Earlier this year, the Army announced plans for a new badge to test soldiers from military occupational specialities who don’t have a formal way to certify their skills. Under the plan, everyone — not just grunts, medics or non-infantry soldiers who see combat — can get a badge.
The Expert Action Badge is undergoing testing and is still just a concept, but that hasn’t stopped critics from speaking up at a recent town hall hosted by the Army’s Training and Doctrine Command; soldiers have also voiced their concerns in the comment sections of articles all across the internet. Many argued that the proposed badge is a participation trophy for POGs.
“Just name it the PPA. The POG Participation Award,” Kieth Stone, an Army veteran, commented on Facebook in April. “They can bust it out, and show it off to the grandchildren when they tell them the story about walking back from salsa night at the MWR, when they heard a mortar go off, that one fateful night.”
But now the Army is pushing back. The service seems to be making the case that yes, yes, we heard you, we know you don’t like it, but we still want to do it, and has been conducting town halls to convince the troops.
“I know there are some thoughts out there that it’s going to be, ‘Everybody gets it,’” Command Sgt. Maj. Michael Gragg, with the U.S. Army Center for Initial Military Training at Fort Eustis, Virginia, said in a March town hall. “No. It’s not a participation trophy. The infantryman does his infantry tasks every day, but yet only about 25 percent of them get the badge when they go compete for it.”
The Expert Action Badge won’t become a reality for several years, if at all, and would require soldiers to complete 30 tasks and battle drills, in addition to five mental tasks selected by their commander, plus some “surprise extra events,” over the course of three to four weeks.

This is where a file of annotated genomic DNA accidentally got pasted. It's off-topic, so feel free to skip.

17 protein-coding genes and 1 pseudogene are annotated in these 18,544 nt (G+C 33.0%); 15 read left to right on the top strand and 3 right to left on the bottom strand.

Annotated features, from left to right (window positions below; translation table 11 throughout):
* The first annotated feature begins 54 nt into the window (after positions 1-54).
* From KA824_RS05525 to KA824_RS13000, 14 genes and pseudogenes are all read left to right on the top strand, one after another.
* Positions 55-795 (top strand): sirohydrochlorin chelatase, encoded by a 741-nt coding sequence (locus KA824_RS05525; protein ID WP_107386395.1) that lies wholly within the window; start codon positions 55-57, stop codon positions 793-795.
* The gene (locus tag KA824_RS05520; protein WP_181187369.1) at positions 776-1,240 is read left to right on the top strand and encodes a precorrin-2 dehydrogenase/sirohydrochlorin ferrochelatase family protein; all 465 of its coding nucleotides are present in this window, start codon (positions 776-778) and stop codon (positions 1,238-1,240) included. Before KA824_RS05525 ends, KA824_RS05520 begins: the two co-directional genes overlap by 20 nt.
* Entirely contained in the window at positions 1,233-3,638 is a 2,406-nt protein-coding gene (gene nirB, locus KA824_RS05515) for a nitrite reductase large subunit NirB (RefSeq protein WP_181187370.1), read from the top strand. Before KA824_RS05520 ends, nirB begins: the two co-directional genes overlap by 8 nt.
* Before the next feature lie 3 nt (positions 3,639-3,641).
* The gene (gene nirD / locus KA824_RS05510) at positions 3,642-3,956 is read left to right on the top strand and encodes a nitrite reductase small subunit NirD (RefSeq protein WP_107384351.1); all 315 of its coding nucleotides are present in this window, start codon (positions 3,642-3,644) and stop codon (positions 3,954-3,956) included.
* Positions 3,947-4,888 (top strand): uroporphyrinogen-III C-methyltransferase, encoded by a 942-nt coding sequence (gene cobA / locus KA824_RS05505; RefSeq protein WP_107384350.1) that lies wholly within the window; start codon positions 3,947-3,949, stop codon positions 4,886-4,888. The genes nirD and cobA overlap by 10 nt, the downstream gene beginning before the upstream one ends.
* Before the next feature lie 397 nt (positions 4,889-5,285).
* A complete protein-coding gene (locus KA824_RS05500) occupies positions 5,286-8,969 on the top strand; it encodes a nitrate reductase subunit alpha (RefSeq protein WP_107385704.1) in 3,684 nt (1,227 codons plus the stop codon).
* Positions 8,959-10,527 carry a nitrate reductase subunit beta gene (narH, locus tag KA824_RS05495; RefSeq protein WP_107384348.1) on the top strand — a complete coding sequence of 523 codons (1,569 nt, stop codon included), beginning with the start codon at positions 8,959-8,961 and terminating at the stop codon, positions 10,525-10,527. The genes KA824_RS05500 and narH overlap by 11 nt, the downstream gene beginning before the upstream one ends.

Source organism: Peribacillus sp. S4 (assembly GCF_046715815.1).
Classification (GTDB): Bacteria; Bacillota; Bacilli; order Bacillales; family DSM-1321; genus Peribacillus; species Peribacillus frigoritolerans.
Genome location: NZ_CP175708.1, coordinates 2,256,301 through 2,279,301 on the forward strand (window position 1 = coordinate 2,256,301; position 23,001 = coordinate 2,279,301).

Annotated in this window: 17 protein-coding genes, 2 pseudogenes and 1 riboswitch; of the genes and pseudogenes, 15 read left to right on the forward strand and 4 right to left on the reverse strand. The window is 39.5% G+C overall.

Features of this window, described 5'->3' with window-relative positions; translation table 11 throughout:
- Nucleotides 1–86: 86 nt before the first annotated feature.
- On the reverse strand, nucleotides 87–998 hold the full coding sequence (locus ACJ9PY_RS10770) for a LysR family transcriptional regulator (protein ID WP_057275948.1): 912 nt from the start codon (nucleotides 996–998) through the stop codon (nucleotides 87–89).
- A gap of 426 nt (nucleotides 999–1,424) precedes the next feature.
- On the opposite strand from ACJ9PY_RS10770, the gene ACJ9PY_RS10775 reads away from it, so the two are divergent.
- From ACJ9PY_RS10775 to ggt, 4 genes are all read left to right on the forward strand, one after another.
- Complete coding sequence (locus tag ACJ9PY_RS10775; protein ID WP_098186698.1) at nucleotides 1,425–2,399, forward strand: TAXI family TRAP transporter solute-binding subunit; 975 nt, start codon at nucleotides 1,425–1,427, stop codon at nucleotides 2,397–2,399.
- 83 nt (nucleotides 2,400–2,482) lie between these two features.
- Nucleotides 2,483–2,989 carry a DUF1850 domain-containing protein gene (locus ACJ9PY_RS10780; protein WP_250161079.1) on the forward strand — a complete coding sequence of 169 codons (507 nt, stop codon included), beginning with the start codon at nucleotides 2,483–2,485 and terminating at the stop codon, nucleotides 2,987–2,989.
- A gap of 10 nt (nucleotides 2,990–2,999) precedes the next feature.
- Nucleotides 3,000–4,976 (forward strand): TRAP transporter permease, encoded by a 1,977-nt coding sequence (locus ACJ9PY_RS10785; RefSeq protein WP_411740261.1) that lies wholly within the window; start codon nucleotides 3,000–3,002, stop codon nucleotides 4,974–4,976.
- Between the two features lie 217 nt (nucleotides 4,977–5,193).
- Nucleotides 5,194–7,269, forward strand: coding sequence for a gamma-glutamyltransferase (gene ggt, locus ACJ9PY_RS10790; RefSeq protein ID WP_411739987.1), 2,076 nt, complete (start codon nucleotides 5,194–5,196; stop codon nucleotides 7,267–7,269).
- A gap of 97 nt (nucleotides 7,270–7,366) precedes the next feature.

The idea of doling out badges to those who complete a course and verify their job-specific skills is nothing new in the military. In the Navy and Coast Guard nearly every sailor must meet specialty requirements for their ship or field, as Task & Purpose’s Adam Weinstein pointed out in March.
For those concerned that a new badge will devalue other badges, like the Expert Infantryman Badge, Expert Field Medical Badge, the Combat Infantryman Badge, or the Combat Action Badge, the Army brass is saying that’s not the case.
“It’s not to say one has more value than the other,” Command Sgt. Maj. David Davenport, with TRADOC, said. “It’s about improving individual proficiency, getting that expertise and rediscovering a culture of training your soldiers.”
Understandably, hell, predictably, a lot of trigger-pullers and frontline soldiers don’t like the idea of everyone getting a new piece of bling for their uniform, and now they’ve had a chance to voice their concerns. Whether or not the Army listens and acts on it, that’s another thing entirely.